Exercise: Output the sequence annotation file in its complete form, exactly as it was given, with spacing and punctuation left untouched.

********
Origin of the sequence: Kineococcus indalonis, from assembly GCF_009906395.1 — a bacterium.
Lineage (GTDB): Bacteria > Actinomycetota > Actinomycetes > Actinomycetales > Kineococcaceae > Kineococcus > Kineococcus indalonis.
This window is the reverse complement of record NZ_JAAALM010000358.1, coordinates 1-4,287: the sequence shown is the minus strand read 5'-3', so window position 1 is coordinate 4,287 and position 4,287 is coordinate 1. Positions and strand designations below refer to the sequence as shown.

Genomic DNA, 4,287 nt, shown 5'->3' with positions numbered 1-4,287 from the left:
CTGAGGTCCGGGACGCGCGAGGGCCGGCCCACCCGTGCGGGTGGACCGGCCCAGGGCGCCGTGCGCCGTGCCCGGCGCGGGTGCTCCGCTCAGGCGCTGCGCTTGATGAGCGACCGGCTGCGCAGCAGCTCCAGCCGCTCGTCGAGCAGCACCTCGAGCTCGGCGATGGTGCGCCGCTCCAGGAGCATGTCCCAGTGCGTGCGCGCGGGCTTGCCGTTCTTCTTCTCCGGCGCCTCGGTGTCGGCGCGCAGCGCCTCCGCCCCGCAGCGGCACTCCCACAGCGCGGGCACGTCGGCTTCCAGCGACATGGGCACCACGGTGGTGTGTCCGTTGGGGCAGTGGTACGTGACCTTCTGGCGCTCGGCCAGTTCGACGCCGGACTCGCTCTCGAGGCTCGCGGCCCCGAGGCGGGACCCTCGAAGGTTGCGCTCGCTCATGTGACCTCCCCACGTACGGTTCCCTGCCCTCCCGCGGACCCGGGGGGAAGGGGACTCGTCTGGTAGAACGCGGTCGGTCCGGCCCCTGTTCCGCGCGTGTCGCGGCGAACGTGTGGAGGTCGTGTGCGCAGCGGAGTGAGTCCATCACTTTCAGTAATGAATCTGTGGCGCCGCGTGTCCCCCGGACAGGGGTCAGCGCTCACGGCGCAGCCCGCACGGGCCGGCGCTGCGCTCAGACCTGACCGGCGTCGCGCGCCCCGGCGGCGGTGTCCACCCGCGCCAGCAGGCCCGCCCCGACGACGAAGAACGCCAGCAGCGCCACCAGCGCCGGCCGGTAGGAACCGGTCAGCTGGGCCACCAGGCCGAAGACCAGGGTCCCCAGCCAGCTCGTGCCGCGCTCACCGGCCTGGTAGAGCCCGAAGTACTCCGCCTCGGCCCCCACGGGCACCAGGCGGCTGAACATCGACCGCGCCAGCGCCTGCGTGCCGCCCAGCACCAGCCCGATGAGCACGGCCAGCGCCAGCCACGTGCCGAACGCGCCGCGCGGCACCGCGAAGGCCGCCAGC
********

Origin of the sequence: Kineococcus indalonis, from assembly GCF_009906395.1 — a bacterium.
Lineage (GTDB): Bacteria > Actinomycetota > Actinomycetes > Actinomycetales > Kineococcaceae > Kineococcus > Kineococcus indalonis.
This window is the reverse complement of record NZ_JAAALM010000358.1, coordinates 1-4,287: the sequence shown is the minus strand read 5'-3', so window position 1 is coordinate 4,287 and position 4,287 is coordinate 1. Positions and strand designations below refer to the sequence as shown.

Genomic DNA, 4,287 nt, shown 5'->3' with positions numbered 1-4,287 from the left:
CTGAGGTCCGGGACGCGCGAGGGCCGGCCCACCCGTGCGGGTGGACCGGCCCAGGGCGCCGTGCGCCGTGCCCGGCGCGGGTGCTCCGCTCAGGCGCTGCGCTTGATGAGCGACCGGCTGCGCAGCAGCTCCAGCCGCTCGTCGAGCAGCACCTCGAGCTCGGCGATGGTGCGCCGCTCCAGGAGCATGTCCCAGTGCGTGCGCGCGGGCTTGCCGTTCTTCTTCTCCGGCGCCTCGGTGTCGGCGCGCAGCGCCTCCGCCCCGCAGCGGCACTCCCACAGCGCGGGCACGTCGGCTTCCAGCGACATGGGCACCACGGTGGTGTGTCCGTTGGGGCAGTGGTACGTGACCTTCTGGCGCTCGGCCAGTTCGACGCCGGACTCGCTCTCGAGGCTCGCGGCCCCGAGGCGGGACCCTCGAAGGTTGCGCTCGCTCATGTGACCTCCCCACGTACGGTTCCCTGCCCTCCCGCGGACCCGGGGGGAAGGGGACTCGTCTGGTAGAACGCGGTCGGTCCGGCCCCTGTTCCGCGCGTGTCGCGGCGAACGTGTGGAGGTCGTGTGCGCAGCGGAGTGAGTCCATCACTTTCAGTAATGAATCTGTGGCGCCGCGTGTCCCCCGGACAGGGGTCAGCGCTCACGGCGCAGCCCGCACGGGCCGGCGCTGCGCTCAGACCTGACCGGCGTCGCGCGCCCCGGCGGCGGTGTCCACCCGCGCCAGCAGGCCCGCCCCGACGACGAAGAACGCCAGCAGCGCCACCAGCGCCGGCCGGTAGGAACCGGTCAGCTGGGCCACCAGGCCGAAGACCAGGGTCCCCAGCCAGCTCGTGCCGCGCTCACCGGCCTGGTAGAGCCCGAAGTACTCCGCCTCGGCCCCCACGGGCACCAGGCGGCTGAACATCGACCGCGCCAGCGCCTGCGTGCCGCCCAGCACCAGCCCGATGAGCACGGCCAGCGCCAGCCACGTGCCGAACGCGCCGCGCGGCACCGCGAAGGCCGCCAGC